Magazine article The New Yorker

Full Colors

Magazine article The New Yorker

Full Colors

Article excerpt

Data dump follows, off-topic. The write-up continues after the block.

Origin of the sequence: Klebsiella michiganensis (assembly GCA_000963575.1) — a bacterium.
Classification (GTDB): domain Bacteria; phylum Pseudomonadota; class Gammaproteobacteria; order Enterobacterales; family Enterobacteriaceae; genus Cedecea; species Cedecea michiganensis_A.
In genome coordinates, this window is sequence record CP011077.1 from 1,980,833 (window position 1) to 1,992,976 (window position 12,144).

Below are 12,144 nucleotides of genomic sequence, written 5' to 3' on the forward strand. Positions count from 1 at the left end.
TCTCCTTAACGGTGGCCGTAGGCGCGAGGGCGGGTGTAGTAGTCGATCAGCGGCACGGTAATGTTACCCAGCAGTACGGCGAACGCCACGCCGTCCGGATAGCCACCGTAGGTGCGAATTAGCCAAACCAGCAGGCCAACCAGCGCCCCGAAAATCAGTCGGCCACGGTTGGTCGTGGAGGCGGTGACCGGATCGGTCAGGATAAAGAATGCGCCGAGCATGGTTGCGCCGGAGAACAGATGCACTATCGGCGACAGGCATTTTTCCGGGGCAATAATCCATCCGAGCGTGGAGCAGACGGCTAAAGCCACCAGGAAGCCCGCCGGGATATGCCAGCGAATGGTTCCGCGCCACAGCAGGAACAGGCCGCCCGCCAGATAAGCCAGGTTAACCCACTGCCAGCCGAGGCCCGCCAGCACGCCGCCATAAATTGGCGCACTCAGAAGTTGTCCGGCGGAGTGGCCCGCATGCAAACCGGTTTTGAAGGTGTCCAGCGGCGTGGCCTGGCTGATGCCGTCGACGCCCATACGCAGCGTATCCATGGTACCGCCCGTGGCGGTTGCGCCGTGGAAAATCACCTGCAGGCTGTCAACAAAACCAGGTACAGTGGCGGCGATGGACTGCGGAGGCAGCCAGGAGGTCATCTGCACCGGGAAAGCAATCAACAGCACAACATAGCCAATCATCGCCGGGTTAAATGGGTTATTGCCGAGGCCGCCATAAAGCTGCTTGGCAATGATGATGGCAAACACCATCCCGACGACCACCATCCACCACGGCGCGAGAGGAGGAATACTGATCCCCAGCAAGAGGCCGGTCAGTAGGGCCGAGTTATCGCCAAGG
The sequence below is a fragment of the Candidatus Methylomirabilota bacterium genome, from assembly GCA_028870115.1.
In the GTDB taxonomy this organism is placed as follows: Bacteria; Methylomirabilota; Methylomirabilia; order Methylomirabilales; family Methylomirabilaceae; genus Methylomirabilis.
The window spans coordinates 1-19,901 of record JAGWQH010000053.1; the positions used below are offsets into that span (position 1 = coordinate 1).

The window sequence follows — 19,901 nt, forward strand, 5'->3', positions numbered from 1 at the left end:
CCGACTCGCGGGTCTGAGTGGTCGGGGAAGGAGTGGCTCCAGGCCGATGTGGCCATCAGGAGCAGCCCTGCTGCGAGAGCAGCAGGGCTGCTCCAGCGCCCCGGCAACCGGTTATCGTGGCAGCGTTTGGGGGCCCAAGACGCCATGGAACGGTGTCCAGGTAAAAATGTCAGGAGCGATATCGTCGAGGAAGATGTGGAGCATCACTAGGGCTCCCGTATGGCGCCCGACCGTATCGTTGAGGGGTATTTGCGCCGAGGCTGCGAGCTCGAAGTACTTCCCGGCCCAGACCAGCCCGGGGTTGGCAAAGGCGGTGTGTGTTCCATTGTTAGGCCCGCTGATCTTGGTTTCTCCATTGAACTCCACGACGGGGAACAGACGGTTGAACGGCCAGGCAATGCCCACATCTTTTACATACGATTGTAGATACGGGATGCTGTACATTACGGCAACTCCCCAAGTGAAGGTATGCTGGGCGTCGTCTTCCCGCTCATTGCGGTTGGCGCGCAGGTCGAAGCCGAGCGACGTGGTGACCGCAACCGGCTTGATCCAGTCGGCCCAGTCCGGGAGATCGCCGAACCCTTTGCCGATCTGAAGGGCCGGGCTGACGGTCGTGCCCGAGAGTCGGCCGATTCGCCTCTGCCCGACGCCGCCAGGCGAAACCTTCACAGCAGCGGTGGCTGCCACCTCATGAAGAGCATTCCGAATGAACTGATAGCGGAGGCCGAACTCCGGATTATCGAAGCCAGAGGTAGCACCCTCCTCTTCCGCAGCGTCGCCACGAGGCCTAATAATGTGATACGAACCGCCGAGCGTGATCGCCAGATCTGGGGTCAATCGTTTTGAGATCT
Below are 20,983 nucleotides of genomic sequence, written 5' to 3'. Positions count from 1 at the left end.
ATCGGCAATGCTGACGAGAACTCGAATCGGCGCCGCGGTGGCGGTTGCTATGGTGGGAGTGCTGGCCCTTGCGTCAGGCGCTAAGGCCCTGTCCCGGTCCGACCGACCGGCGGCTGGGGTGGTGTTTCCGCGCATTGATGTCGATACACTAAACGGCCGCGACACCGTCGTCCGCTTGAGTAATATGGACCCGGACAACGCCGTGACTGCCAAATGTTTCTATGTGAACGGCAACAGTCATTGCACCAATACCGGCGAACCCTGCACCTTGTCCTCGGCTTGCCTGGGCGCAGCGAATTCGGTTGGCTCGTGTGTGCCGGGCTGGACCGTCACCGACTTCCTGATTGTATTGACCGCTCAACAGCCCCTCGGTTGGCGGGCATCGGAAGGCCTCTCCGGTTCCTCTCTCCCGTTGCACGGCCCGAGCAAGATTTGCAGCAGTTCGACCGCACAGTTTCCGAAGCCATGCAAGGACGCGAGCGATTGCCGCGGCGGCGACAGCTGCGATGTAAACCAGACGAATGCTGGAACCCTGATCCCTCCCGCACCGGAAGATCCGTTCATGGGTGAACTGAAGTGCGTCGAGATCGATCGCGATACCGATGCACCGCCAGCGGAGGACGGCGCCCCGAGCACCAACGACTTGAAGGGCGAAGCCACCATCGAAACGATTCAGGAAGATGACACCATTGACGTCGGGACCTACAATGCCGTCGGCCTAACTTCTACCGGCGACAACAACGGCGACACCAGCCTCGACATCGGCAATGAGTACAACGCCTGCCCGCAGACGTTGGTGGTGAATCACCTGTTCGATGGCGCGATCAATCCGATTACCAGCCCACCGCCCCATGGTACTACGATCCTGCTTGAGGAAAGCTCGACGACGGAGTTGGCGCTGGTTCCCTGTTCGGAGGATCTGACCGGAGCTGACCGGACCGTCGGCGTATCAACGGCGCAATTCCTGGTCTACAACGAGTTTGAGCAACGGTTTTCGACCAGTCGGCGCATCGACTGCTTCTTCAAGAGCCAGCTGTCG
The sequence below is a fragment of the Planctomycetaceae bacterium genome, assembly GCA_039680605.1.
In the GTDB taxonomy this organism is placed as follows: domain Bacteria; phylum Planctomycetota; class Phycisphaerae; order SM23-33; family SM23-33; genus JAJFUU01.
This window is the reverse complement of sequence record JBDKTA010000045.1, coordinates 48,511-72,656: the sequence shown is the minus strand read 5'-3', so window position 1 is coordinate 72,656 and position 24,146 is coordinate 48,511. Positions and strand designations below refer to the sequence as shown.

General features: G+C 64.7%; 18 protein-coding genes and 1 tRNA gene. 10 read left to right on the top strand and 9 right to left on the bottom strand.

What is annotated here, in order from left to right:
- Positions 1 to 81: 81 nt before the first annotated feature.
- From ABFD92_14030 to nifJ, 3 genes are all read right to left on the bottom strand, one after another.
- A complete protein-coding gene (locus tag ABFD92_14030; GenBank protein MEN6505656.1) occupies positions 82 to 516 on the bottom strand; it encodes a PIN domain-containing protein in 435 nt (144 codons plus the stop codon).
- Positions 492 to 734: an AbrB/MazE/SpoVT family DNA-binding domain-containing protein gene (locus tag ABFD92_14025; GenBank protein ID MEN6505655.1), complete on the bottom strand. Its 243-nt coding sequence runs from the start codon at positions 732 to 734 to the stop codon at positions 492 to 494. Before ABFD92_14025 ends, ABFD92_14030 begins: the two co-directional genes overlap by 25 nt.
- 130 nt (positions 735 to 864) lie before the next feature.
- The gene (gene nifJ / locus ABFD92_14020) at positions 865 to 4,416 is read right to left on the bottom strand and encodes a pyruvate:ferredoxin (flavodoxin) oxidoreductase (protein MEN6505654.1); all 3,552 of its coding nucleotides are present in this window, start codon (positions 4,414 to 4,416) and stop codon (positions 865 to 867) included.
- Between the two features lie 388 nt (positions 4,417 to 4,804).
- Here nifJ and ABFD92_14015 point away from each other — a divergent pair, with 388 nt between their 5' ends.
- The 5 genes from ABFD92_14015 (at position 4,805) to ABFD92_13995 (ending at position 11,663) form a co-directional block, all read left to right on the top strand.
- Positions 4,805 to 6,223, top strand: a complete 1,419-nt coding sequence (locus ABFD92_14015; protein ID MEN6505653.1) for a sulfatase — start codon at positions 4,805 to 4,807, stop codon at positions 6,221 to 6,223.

The flag is everywhere now: on lapels and roadside mailboxes, on bicycles and baby strollers, on hard hats and batting helmets, on taxis and cop cars and garbage trucks; in bodega and boutique windows, on bandannas around the necks of Labs and mutts; in festoons outside the window of a possible drug hangout on Douglass Street in Brooklyn; and, gleamingly, on the icing of a cake in the window of a bakery at 105th Street and Broadway. American-flag proliferation is defiant in harsh times like these, exuberant in victory, and brilliantly varietal in between. In a new album, "Long May She Wave: A Graphic History of the American Flag" (Ten Speed Press), Old Glory can be found on poker chips and tin windup toys and Zippo lighters, on hockey uniforms (the N.H.L.'s bygone New York Americans), on political campaign buttons of every party and persuasion, and, above a swastika, on a pro-Nazi postcard prior to the Second World War. …

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